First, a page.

Also, Empire claims a frozen turkey is the same in taste and quality as fresh. No way. It is obviously cheaper for Empire to freeze all turkeys and avoid the spoilage. Perhaps that is why our butcher was unable to obtain any fresh turkeys this year. Very frustrating. (Actually, I believe most of his poultry comes from Rabushkins in Postville, Ia.)
                We had a very feathery, frozen duck. Our butcher said that we could tell it was a Jewish duck---it was wearing a fur coat. It was very good.

                1. re: p.j.

                  Bleh. Thanks for the link. That was one of the least appealing FAQs I have ever read.

                  To paraphrase:

                  Question: "Why do you have a lousy product with all of these gross problems?"

                  Answer: "Because you are a captive audience."

          2. re: Alyssa

            Kosher birds are washed in cold water rather than hot.
            Besides being required by the kosher laws, this is *much* healthier - the hot water bath in which treife birds are washed is a prime breeding ground for salmonella. Because of the cold bath, kosher birds have a much lower incidence of salmonella (but not of campylobacter, so you still have to be careful).

            The disadvantage of the cold water bath is that the plucking method that has to be used is less efficient.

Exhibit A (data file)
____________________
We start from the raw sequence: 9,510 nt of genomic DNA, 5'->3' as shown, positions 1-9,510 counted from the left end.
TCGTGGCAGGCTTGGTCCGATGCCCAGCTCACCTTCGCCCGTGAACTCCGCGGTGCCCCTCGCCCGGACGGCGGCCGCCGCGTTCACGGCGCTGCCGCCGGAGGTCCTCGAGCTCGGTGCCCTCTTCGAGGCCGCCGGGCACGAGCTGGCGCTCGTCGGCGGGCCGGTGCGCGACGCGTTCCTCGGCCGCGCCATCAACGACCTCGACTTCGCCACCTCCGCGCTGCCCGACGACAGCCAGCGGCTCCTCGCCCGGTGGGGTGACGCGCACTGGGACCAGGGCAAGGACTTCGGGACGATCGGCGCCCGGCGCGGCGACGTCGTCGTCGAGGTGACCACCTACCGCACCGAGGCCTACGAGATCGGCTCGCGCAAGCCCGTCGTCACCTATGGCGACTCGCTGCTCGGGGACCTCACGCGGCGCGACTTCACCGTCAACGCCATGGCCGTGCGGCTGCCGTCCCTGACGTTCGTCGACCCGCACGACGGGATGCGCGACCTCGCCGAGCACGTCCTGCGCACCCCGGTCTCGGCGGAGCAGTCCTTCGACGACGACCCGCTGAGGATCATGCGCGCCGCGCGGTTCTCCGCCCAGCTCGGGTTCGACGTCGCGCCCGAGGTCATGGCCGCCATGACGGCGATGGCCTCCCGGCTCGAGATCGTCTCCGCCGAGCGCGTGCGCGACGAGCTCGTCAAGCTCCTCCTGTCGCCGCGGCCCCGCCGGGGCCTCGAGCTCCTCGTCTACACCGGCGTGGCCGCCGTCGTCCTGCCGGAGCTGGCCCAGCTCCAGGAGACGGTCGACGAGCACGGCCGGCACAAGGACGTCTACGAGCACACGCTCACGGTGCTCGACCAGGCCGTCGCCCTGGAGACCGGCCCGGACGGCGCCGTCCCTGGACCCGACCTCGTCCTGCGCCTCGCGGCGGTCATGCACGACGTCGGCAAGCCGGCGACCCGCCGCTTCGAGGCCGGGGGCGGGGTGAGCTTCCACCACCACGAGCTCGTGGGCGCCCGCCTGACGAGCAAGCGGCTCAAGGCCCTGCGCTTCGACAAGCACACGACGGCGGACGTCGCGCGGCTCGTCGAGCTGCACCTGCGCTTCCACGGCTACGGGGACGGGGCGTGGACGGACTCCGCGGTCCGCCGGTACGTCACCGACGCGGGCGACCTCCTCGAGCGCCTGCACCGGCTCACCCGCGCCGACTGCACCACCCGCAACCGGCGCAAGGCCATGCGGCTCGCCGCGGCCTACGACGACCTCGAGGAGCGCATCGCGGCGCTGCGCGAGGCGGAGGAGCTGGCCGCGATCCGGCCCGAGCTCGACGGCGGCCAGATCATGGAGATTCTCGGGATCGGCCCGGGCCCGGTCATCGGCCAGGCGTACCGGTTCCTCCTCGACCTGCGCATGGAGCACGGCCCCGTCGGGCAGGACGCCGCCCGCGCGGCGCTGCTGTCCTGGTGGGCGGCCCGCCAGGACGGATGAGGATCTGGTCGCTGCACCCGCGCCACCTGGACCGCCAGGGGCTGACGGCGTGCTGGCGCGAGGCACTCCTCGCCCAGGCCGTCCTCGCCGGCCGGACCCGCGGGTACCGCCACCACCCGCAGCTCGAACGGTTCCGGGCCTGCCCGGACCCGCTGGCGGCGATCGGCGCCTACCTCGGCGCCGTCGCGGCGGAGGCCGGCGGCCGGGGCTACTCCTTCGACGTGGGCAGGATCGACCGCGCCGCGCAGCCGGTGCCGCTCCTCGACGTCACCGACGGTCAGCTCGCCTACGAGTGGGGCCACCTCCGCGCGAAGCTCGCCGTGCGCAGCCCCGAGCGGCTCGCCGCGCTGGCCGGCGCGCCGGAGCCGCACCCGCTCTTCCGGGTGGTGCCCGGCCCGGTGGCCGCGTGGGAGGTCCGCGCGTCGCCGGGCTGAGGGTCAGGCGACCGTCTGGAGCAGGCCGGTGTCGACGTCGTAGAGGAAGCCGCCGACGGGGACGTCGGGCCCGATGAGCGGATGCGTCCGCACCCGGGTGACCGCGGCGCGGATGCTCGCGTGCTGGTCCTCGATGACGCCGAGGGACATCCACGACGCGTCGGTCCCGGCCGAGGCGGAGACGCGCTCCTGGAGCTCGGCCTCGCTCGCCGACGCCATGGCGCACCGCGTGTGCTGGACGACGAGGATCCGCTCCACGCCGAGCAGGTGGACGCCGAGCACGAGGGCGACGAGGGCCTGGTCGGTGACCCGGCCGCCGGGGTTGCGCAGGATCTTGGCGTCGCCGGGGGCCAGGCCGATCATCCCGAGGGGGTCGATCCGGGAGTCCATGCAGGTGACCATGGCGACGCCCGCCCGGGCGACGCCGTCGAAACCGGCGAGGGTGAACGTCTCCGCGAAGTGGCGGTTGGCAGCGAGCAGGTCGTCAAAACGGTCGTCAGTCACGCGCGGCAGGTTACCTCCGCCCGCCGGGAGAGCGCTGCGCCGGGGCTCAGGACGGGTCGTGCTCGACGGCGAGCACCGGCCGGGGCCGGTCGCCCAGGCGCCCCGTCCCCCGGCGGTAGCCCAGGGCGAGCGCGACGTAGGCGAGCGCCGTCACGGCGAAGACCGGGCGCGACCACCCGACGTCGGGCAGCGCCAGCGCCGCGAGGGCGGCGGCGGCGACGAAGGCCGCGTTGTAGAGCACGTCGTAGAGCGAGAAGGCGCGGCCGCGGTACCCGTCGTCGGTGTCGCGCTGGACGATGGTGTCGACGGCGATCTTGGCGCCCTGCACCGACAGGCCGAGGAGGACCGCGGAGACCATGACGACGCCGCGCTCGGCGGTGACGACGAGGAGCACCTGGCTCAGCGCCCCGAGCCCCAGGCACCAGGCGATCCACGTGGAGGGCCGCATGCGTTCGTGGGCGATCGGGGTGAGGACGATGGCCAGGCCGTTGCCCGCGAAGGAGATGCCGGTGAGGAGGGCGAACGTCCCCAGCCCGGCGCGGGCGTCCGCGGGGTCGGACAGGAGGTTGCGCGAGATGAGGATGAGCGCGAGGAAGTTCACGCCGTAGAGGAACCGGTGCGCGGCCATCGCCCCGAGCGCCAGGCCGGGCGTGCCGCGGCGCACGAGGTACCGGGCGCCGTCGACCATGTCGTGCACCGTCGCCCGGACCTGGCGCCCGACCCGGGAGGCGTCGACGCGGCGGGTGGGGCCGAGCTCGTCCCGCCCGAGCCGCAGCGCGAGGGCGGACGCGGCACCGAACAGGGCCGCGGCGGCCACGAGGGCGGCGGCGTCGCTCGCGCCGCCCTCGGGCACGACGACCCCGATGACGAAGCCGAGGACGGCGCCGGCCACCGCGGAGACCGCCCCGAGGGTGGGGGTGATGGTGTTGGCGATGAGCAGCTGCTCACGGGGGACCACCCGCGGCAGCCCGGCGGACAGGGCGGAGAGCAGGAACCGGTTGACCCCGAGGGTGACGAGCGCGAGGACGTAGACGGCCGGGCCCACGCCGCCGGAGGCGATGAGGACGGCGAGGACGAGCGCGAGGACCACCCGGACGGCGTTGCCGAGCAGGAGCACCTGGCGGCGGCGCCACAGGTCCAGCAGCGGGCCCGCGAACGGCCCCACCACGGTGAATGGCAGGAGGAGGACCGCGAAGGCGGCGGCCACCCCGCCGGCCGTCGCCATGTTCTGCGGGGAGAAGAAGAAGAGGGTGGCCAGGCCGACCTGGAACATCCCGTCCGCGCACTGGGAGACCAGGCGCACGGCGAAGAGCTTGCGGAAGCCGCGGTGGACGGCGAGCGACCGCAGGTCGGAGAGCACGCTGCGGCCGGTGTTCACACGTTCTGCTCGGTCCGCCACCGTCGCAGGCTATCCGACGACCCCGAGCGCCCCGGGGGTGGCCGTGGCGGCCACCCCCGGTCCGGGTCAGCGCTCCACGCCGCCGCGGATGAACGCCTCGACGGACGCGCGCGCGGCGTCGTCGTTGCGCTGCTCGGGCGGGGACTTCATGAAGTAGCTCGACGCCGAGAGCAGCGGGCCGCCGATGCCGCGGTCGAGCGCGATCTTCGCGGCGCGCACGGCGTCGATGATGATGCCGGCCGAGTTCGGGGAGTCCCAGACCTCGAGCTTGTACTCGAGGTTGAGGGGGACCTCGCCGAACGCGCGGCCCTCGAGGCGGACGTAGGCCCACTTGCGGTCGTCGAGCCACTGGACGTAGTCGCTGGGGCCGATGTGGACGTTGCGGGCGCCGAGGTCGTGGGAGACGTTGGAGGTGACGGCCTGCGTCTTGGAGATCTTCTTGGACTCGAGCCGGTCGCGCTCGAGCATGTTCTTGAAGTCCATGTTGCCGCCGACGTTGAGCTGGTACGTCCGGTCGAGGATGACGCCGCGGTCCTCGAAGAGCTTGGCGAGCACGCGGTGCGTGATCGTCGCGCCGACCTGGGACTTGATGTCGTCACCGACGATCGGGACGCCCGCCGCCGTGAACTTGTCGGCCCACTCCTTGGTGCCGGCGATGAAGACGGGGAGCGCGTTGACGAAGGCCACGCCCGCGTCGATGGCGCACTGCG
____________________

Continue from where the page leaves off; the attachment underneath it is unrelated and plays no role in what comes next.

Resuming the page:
1. re: Alyssa
              b
              Bertie Lightoller

              Hey, I thought I might be the only person to go through this experience! My friend spent the better part of an hour pulling out quills, pinfeathers and outright plumage before the turkey could be put into the oven. Good question,Alyssa, why DOES Empire send out turkeys that require all that sort of nonsense on the part of the consumer? Armour and all the other turkey processors seem able to address the plucking problem adequately, so yet another question: Why, oh why can't Empire do the same?

              1. re: Bertie Lightoller

                We we're having friend over for dinner (Thanksgiving in April being the theme)and being that we live in an highly populated jewish area... the grocery stores only sell Kosher turkey. We had no problem with this until we realized that it would become a major project. Thank god for the Tweezerman! Not only is it a great product for plucking eyebrows but it is coming in handy with our turkey. NEVER AGAIN!!!!

                1. re: Bertie Lightoller

                  We we're having friend over for dinner (Thanksgiving in April being the theme)and being that we live in an highly populated jewish area... the grocery stores only sell Kosher turkey. We had no problem with this until we realized that it would become a major project. Thank god for the Tweezerman! Not only is it a great product for plucking eyebrows but it is coming in handy with our turkey. NEVER AGAIN!!!!

            2. re: The Rogue

              i have bought empire kosher turkeys for many years. it is only in the past two years that i find their product to have many feathers and pin feathers left on them.